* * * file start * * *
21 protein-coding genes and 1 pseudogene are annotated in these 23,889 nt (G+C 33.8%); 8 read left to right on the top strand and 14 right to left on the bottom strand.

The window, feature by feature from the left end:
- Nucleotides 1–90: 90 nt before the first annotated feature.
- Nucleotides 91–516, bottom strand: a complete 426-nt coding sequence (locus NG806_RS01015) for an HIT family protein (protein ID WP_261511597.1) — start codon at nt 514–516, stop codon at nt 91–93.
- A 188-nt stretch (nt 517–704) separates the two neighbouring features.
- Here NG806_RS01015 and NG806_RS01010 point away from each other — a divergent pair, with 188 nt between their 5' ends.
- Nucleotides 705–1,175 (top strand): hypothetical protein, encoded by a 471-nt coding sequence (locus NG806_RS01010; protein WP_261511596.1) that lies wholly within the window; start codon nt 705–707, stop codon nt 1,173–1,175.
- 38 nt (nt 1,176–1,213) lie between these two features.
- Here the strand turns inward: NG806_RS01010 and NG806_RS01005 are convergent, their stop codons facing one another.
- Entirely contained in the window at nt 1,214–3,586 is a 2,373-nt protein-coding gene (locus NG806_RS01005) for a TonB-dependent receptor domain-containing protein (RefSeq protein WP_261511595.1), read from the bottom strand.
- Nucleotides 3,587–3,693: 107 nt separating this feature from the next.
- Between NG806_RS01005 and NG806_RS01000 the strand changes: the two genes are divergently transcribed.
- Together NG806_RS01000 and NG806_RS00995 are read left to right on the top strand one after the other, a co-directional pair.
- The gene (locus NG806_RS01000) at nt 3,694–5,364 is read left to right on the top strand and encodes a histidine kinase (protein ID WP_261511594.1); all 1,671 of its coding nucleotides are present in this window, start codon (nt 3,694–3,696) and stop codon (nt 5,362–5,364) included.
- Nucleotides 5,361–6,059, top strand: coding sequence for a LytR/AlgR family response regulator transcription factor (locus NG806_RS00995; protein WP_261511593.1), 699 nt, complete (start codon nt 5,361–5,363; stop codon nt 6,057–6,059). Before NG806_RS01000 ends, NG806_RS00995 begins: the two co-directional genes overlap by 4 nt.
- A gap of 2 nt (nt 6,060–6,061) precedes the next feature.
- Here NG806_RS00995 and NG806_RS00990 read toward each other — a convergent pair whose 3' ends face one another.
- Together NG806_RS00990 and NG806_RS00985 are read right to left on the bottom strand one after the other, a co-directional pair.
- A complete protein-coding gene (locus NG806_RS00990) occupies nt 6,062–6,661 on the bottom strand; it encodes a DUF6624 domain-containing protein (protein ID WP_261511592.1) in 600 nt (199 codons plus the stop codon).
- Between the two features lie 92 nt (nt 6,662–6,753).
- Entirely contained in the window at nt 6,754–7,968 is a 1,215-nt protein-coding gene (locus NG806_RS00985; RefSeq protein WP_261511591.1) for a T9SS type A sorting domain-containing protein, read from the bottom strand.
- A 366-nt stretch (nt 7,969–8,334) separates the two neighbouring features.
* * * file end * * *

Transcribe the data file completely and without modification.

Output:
21 protein-coding genes and 1 pseudogene are annotated in these 23,889 nt (G+C 33.8%); 8 read left to right on the top strand and 14 right to left on the bottom strand.

The window, feature by feature from the left end:
- Nucleotides 1–90: 90 nt before the first annotated feature.
- Nucleotides 91–516, bottom strand: a complete 426-nt coding sequence (locus NG806_RS01015) for an HIT family protein (protein ID WP_261511597.1) — start codon at nt 514–516, stop codon at nt 91–93.
- A 188-nt stretch (nt 517–704) separates the two neighbouring features.
- Here NG806_RS01015 and NG806_RS01010 point away from each other — a divergent pair, with 188 nt between their 5' ends.
- Nucleotides 705–1,175 (top strand): hypothetical protein, encoded by a 471-nt coding sequence (locus NG806_RS01010; protein WP_261511596.1) that lies wholly within the window; start codon nt 705–707, stop codon nt 1,173–1,175.
- 38 nt (nt 1,176–1,213) lie between these two features.
- Here the strand turns inward: NG806_RS01010 and NG806_RS01005 are convergent, their stop codons facing one another.
- Entirely contained in the window at nt 1,214–3,586 is a 2,373-nt protein-coding gene (locus NG806_RS01005) for a TonB-dependent receptor domain-containing protein (RefSeq protein WP_261511595.1), read from the bottom strand.
- Nucleotides 3,587–3,693: 107 nt separating this feature from the next.
- Between NG806_RS01005 and NG806_RS01000 the strand changes: the two genes are divergently transcribed.
- Together NG806_RS01000 and NG806_RS00995 are read left to right on the top strand one after the other, a co-directional pair.
- The gene (locus NG806_RS01000) at nt 3,694–5,364 is read left to right on the top strand and encodes a histidine kinase (protein ID WP_261511594.1); all 1,671 of its coding nucleotides are present in this window, start codon (nt 3,694–3,696) and stop codon (nt 5,362–5,364) included.
- Nucleotides 5,361–6,059, top strand: coding sequence for a LytR/AlgR family response regulator transcription factor (locus NG806_RS00995; protein WP_261511593.1), 699 nt, complete (start codon nt 5,361–5,363; stop codon nt 6,057–6,059). Before NG806_RS01000 ends, NG806_RS00995 begins: the two co-directional genes overlap by 4 nt.
- A gap of 2 nt (nt 6,060–6,061) precedes the next feature.
- Here NG806_RS00995 and NG806_RS00990 read toward each other — a convergent pair whose 3' ends face one another.
- Together NG806_RS00990 and NG806_RS00985 are read right to left on the bottom strand one after the other, a co-directional pair.
- A complete protein-coding gene (locus NG806_RS00990) occupies nt 6,062–6,661 on the bottom strand; it encodes a DUF6624 domain-containing protein (protein ID WP_261511592.1) in 600 nt (199 codons plus the stop codon).
- Between the two features lie 92 nt (nt 6,662–6,753).
- Entirely contained in the window at nt 6,754–7,968 is a 1,215-nt protein-coding gene (locus NG806_RS00985; RefSeq protein WP_261511591.1) for a T9SS type A sorting domain-containing protein, read from the bottom strand.
- A 366-nt stretch (nt 7,969–8,334) separates the two neighbouring features.